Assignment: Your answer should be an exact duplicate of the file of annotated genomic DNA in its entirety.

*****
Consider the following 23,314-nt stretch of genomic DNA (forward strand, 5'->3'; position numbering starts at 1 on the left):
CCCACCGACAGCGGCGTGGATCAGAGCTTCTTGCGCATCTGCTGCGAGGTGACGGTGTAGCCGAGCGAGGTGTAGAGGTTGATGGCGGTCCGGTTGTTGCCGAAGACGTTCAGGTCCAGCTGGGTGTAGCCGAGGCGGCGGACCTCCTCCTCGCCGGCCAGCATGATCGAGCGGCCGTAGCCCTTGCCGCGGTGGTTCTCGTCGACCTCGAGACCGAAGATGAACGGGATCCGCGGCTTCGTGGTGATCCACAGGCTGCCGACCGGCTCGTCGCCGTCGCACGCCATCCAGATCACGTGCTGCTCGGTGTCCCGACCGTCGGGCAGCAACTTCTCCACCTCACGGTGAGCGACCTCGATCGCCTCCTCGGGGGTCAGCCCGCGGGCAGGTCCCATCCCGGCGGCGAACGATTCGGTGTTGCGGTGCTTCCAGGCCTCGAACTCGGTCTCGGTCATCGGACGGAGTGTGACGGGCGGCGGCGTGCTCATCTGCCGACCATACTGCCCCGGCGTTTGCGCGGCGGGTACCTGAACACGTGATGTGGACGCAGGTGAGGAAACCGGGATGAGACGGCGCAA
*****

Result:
Consider the following 23,314-nt stretch of genomic DNA (forward strand, 5'->3'; position numbering starts at 1 on the left):
CCCACCGACAGCGGCGTGGATCAGAGCTTCTTGCGCATCTGCTGCGAGGTGACGGTGTAGCCGAGCGAGGTGTAGAGGTTGATGGCGGTCCGGTTGTTGCCGAAGACGTTCAGGTCCAGCTGGGTGTAGCCGAGGCGGCGGACCTCCTCCTCGCCGGCCAGCATGATCGAGCGGCCGTAGCCCTTGCCGCGGTGGTTCTCGTCGACCTCGAGACCGAAGATGAACGGGATCCGCGGCTTCGTGGTGATCCACAGGCTGCCGACCGGCTCGTCGCCGTCGCACGCCATCCAGATCACGTGCTGCTCGGTGTCCCGACCGTCGGGCAGCAACTTCTCCACCTCACGGTGAGCGACCTCGATCGCCTCCTCGGGGGTCAGCCCGCGGGCAGGTCCCATCCCGGCGGCGAACGATTCGGTGTTGCGGTGCTTCCAGGCCTCGAACTCGGTCTCGGTCATCGGACGGAGTGTGACGGGCGGCGGCGTGCTCATCTGCCGACCATACTGCCCCGGCGTTTGCGCGGCGGGTACCTGAACACGTGATGTGGACGCAGGTGAGGAAACCGGGATGAGACGGCGCAA